Blue Shield of California's plan to spend $1.25 billion to acquire Care1st Health Plan is a prime example of the underlying problem with the organization: It’s leaders are using nonprofit assets to build a business empire and further their careers rather than serve the public.
Fortunately, the deal is subject to regulatory review. But without public vigilance, it's doubtful the California Department of Managed Health Care will require, as a condition of approval, that Blue Shield demonstrate the purchase would benefit the public. To shine some light on the review, I’ll post here regular updates, analysis, and media coverage, as well as deal-related documents I've obtained through Public Records Act requests.
Updates, analysis & Media Coverage
Is Blue Shield complying with own bylaw requirement that enrollees comprise board majority?
July 16, 2015
A cornerstone of Blue Shield's argument to the DMHC about why it has no "charitable trust obligation" to the public is that it is a "mutual benefit" organization owned by and operated for the benefit of its enrollees. But Blue Shield gives short shrift to the only provision in its bylaws giving enrollees representation in its governance: a requirement that a majority of its board of directors be enrollees. Here's my letter to the DMHC raising the issue.
Blue Shield's public benefit duties to be determined by regulator
June 9, 2015
As reported in the Los Angeles Times, the Department of Managed Health Care made clear at a public hearing yesterday that it would carefully scrutinize Blue Shield’s proposed $1.2 billion acquisition of Care1st Health Plan. Most importantly, DMHC Director Shelley Rouillard said the review would include a detailed examination of Blue Shield’s "charitable trust" obligation or duty to work for public benefit. More-->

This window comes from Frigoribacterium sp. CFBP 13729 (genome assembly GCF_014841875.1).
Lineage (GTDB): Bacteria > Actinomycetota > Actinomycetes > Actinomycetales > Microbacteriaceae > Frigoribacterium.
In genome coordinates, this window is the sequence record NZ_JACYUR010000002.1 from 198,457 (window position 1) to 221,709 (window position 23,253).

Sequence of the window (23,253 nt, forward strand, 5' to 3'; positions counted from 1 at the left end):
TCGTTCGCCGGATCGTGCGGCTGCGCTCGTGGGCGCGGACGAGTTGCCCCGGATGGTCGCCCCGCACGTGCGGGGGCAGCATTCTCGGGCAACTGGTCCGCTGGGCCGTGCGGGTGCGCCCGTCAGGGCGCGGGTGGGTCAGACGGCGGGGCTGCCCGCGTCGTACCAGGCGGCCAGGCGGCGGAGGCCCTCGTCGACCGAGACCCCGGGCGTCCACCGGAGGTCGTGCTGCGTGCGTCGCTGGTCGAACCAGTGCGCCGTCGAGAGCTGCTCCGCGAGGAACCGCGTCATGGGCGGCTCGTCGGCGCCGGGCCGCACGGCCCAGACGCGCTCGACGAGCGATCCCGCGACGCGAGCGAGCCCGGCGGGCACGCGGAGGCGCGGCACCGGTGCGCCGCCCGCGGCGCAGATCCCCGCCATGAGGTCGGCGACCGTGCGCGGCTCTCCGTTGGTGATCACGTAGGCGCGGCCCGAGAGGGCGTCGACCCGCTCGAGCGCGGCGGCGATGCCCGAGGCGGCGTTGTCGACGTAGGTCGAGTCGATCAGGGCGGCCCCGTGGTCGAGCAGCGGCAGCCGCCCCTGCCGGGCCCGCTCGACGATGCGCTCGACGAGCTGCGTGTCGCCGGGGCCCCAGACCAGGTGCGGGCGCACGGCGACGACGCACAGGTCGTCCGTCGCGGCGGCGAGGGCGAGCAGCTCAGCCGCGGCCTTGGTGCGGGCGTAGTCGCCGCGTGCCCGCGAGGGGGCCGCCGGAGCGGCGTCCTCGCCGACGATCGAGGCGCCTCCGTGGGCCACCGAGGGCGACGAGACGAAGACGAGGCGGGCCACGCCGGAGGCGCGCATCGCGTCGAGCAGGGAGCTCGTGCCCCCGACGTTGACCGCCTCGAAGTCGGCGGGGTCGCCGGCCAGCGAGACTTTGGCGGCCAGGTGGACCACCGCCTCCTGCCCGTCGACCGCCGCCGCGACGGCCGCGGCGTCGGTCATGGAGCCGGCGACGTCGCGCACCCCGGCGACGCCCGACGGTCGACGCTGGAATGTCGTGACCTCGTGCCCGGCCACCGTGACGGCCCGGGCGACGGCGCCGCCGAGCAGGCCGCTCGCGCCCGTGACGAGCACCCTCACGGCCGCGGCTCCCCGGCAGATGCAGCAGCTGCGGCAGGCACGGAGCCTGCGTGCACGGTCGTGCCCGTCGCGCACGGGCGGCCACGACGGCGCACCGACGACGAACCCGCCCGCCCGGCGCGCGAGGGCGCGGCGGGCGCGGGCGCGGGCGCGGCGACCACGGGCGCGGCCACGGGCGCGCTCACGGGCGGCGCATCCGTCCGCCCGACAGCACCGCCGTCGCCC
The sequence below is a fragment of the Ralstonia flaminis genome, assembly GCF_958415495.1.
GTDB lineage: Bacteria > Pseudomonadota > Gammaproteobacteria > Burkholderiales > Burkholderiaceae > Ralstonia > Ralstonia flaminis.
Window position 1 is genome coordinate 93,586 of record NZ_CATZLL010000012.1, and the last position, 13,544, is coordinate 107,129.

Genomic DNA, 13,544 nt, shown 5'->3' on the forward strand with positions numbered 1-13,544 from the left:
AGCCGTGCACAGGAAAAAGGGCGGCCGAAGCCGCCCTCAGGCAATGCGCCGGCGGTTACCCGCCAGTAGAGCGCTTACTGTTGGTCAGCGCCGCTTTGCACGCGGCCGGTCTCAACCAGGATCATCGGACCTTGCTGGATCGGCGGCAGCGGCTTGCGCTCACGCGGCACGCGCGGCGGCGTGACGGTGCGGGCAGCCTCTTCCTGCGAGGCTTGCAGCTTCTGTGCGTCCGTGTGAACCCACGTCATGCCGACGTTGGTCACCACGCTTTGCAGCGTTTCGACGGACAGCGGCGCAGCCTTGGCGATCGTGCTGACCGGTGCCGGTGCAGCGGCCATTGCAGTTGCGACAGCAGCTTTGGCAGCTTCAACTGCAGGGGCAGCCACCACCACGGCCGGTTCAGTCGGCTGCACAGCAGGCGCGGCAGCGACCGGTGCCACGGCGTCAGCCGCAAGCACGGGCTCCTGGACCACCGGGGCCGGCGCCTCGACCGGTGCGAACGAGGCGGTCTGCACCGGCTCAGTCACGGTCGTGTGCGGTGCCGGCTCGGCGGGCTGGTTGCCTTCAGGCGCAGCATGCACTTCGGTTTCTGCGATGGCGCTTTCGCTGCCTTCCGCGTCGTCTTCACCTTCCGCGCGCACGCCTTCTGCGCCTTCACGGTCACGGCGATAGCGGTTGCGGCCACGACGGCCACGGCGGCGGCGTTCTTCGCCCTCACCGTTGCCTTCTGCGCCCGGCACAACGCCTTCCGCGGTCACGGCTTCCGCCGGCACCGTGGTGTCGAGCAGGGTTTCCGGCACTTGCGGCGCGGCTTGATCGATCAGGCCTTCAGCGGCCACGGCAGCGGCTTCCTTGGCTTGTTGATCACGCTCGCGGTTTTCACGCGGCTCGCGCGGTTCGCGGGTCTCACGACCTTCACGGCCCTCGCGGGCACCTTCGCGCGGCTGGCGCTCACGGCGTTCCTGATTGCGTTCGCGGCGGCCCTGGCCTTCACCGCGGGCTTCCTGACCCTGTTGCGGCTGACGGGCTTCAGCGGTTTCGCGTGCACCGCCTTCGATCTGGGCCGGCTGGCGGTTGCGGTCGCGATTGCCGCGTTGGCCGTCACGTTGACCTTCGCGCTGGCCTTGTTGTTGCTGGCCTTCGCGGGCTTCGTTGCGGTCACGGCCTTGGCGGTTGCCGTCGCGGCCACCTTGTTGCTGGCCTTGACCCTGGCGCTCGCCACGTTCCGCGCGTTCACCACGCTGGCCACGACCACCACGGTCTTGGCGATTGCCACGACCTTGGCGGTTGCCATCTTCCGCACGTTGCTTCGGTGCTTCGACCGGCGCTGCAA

Did Blue Shield lie to tax authorities?
June 5, 2015
In its bid for state approval of its pending $1.2 billion acquisition of Care1st Health Plan, Blue Shield has submitted to regulators written statements that contradict what it told authorities who audited its tax exemption. More-->
Blue Shield faces more heat over nonprofit status, $1.2-billion deal
Los Angeles Times, Chad Terhune, June 5, 2015
Health insurance giant Blue Shield of California is facing more questions over its loss of tax-exempt status as it tries to win state approval of a $1.2-billion acquisition. A former Blue Shield executive is accusing the nonprofit insurer of giving contradictory answers to state officials about its corporate structure. And consumer advocates are calling on Blue Shield to disclose details of a state audit that examined the company’s taxpayer subsidy. More-->
DMHC should require a showing of public benefit
June 4, 2015
Should Blue Shield have to demonstrate that their proposed acquisition of Care1st would benefit the public before the deal is approved by the Department of Managed Health Care? The answer seems obvious, but the DMHC has not yet made clear that approval will be conditioned on a showing of public benefit. Here’s my letter to the DMHC arguing that they have both the authority and duty to screen the deal on that basis, especially in the case of a nonprofit health plan whose tax exemption the state just revoked.